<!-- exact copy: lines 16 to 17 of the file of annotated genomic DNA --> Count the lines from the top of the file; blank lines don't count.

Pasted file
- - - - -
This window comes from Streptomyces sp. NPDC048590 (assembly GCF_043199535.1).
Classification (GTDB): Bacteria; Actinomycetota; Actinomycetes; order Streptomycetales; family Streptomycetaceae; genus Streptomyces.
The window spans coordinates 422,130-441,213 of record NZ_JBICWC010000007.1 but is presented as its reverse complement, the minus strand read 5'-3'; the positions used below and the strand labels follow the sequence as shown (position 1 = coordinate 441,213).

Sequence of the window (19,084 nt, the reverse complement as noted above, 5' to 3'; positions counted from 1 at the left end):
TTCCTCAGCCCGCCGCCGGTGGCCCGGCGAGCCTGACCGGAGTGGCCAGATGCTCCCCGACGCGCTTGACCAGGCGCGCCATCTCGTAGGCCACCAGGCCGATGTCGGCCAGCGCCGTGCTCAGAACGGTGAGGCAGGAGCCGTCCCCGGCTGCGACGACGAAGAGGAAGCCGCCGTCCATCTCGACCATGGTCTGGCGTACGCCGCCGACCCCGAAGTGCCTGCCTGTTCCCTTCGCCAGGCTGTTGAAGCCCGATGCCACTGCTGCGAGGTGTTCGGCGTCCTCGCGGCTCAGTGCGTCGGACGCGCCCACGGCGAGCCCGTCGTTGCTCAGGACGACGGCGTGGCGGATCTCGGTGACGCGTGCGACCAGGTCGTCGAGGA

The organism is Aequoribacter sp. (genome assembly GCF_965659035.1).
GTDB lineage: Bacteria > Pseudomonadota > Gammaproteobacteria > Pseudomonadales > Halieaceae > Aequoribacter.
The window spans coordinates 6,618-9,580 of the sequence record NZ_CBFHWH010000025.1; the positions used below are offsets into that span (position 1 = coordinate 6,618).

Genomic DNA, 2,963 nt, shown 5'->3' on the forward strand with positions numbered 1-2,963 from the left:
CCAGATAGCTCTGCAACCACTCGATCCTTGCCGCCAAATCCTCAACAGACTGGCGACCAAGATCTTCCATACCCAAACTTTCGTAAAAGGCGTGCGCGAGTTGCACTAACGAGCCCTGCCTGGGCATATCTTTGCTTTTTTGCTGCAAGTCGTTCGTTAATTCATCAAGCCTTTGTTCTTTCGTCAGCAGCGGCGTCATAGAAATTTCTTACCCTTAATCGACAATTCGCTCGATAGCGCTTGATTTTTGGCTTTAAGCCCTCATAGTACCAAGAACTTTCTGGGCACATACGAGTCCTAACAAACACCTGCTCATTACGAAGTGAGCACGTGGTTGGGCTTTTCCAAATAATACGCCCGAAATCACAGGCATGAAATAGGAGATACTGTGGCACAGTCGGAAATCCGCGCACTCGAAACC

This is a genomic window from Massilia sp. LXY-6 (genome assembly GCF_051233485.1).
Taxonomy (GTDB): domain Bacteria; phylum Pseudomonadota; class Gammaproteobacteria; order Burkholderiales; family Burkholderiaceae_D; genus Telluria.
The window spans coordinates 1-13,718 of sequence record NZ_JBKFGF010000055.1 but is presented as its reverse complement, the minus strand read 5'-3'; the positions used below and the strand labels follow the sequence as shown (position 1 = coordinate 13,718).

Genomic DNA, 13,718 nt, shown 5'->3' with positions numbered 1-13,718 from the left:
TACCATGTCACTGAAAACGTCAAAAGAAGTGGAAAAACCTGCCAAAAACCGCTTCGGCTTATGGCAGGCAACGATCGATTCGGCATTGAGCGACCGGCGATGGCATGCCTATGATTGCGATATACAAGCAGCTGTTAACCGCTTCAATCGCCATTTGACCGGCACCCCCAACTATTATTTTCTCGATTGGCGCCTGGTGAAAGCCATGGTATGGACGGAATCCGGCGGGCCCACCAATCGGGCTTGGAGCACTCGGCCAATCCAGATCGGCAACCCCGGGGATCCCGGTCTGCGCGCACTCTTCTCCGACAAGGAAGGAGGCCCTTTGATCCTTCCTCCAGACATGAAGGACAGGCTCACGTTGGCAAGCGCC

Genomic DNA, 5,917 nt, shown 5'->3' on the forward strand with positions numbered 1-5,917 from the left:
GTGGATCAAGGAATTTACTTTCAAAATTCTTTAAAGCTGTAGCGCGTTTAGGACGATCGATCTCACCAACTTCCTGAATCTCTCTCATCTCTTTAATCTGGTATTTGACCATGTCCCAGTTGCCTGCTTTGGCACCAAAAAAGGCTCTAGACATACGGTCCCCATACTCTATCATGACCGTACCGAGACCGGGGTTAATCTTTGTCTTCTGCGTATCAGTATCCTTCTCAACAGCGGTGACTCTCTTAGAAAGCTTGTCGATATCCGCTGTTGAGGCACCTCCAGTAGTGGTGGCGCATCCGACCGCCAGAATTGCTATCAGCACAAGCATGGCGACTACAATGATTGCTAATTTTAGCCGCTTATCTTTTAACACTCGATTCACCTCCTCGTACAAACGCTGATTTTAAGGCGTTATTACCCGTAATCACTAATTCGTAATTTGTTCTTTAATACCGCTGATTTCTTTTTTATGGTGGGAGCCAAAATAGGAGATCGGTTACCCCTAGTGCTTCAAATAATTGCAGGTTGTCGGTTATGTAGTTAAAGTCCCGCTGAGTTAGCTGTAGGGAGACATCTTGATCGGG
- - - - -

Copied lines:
Genomic DNA, 5,917 nt, shown 5'->3' on the forward strand with positions numbered 1-5,917 from the left:
GTGGATCAAGGAATTTACTTTCAAAATTCTTTAAAGCTGTAGCGCGTTTAGGACGATCGATCTCACCAACTTCCTGAATCTCTCTCATCTCTTTAATCTGGTATTTGACCATGTCCCAGTTGCCTGCTTTGGCACCAAAAAAGGCTCTAGACATACGGTCCCCATACTCTATCATGACCGTACCGAGACCGGGGTTAATCTTTGTCTTCTGCGTATCAGTATCCTTCTCAACAGCGGTGACTCTCTTAGAAAGCTTGTCGATATCCGCTGTTGAGGCACCTCCAGTAGTGGTGGCGCATCCGACCGCCAGAATTGCTATCAGCACAAGCATGGCGACTACAATGATTGCTAATTTTAGCCGCTTATCTTTTAACACTCGATTCACCTCCTCGTACAAACGCTGATTTTAAGGCGTTATTACCCGTAATCACTAATTCGTAATTTGTTCTTTAATACCGCTGATTTCTTTTTTATGGTGGGAGCCAAAATAGGAGATCGGTTACCCCTAGTGCTTCAAATAATTGCAGGTTGTCGGTTATGTAGTTAAAGTCCCGCTGAGTTAGCTGTAGGGAGACATCTTGATCGGG